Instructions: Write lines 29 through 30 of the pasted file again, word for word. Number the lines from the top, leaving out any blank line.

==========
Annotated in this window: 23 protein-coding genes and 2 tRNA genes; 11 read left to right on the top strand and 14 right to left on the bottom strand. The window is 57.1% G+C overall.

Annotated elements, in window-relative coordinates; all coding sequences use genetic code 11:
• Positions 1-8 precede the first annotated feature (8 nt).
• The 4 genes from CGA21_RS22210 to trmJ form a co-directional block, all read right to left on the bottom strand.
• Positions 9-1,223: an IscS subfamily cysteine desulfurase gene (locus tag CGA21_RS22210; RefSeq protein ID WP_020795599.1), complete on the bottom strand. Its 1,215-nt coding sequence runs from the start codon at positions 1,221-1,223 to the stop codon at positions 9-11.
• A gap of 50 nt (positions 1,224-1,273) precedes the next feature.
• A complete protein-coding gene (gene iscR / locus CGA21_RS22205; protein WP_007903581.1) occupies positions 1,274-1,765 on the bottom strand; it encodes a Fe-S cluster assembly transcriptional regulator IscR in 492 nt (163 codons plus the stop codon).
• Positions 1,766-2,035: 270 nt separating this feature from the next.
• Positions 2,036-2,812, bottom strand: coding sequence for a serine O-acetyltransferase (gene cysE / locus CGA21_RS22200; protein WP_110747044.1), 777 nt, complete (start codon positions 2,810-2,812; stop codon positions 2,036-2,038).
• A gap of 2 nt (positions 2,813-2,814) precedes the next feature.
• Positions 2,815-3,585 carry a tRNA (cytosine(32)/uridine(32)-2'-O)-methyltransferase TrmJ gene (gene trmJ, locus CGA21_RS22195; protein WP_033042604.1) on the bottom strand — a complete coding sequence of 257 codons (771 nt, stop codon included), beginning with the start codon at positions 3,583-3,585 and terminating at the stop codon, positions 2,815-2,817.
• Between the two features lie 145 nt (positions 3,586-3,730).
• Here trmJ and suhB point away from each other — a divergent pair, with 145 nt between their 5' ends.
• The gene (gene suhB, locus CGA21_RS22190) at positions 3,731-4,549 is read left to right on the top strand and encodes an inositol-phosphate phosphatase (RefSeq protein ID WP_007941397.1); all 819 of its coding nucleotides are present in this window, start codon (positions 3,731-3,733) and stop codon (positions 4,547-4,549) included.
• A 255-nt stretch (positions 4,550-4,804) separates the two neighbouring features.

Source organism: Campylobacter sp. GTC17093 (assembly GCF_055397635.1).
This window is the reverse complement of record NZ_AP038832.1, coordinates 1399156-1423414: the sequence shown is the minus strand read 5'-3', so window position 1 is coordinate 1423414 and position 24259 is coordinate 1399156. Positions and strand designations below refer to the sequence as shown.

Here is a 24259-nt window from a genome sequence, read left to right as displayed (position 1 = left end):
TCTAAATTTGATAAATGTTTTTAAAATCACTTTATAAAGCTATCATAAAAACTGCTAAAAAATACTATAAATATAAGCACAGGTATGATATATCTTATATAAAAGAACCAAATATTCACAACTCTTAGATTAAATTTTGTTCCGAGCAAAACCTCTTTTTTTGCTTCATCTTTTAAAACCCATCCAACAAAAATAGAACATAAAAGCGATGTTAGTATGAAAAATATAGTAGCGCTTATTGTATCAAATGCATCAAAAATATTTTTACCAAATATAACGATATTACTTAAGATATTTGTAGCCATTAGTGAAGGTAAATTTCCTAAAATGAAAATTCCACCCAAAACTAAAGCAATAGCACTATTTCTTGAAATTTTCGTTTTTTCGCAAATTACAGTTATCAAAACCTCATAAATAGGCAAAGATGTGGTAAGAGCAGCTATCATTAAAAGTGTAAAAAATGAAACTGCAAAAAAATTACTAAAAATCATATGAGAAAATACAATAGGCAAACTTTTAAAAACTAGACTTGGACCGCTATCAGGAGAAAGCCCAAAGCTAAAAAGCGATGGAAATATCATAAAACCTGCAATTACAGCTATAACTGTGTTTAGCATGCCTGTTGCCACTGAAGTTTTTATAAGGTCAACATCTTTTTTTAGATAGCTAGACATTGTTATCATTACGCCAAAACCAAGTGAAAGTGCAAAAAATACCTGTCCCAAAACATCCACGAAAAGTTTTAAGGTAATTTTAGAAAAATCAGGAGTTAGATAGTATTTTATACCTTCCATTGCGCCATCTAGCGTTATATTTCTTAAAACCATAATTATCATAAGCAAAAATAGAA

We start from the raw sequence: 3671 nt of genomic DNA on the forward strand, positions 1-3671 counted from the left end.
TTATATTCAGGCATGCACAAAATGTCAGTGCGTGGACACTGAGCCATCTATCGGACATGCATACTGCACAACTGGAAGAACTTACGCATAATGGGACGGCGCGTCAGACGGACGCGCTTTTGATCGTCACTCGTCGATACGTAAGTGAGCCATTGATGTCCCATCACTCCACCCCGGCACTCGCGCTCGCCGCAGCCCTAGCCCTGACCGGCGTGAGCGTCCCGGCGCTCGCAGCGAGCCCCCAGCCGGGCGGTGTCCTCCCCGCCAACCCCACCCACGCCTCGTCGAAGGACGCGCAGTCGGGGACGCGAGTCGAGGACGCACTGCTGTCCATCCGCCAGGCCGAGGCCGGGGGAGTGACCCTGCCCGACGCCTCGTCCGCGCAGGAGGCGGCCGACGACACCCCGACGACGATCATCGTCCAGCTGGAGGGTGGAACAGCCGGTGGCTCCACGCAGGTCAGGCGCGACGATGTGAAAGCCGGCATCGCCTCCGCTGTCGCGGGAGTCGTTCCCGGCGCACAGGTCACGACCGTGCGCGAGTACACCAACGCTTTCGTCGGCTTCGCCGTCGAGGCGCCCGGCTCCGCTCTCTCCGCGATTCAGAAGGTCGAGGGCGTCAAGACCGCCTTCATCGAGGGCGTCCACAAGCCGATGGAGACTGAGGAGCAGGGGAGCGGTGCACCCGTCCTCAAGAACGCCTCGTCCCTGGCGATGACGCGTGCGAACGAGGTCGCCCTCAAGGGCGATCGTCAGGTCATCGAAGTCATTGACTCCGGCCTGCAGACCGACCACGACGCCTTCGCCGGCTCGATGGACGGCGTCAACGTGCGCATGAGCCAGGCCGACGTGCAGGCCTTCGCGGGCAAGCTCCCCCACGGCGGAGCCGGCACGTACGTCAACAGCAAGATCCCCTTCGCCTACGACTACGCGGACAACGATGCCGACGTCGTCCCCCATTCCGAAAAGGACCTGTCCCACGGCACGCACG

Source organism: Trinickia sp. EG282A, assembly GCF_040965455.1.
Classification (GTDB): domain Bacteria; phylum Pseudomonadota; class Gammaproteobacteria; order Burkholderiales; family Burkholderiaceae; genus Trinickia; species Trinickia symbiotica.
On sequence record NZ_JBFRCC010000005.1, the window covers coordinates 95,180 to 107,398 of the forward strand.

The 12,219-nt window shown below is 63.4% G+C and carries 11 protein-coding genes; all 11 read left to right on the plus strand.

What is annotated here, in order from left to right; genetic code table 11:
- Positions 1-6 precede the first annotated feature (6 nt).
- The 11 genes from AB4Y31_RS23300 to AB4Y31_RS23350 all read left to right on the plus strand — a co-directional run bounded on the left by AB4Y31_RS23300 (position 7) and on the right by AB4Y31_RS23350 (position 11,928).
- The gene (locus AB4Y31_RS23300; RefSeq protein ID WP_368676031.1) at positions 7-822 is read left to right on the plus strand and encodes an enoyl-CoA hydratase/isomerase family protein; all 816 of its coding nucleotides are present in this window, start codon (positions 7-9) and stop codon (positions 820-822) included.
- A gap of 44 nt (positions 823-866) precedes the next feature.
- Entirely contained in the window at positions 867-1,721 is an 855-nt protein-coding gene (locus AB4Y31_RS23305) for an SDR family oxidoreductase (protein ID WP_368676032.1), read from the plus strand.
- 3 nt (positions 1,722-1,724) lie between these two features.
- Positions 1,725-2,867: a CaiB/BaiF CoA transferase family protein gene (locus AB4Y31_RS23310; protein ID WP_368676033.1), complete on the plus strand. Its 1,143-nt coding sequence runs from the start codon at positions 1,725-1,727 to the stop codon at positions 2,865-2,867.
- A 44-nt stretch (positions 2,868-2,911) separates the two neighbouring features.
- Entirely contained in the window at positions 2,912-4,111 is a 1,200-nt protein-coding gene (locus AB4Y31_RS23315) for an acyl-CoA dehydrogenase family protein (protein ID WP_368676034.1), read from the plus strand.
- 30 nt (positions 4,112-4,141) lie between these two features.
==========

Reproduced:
- The gene (locus AB4Y31_RS23300; RefSeq protein ID WP_368676031.1) at positions 7-822 is read left to right on the plus strand and encodes an enoyl-CoA hydratase/isomerase family protein; all 816 of its coding nucleotides are present in this window, start codon (positions 7-9) and stop codon (positions 820-822) included.
- A gap of 44 nt (positions 823-866) precedes the next feature.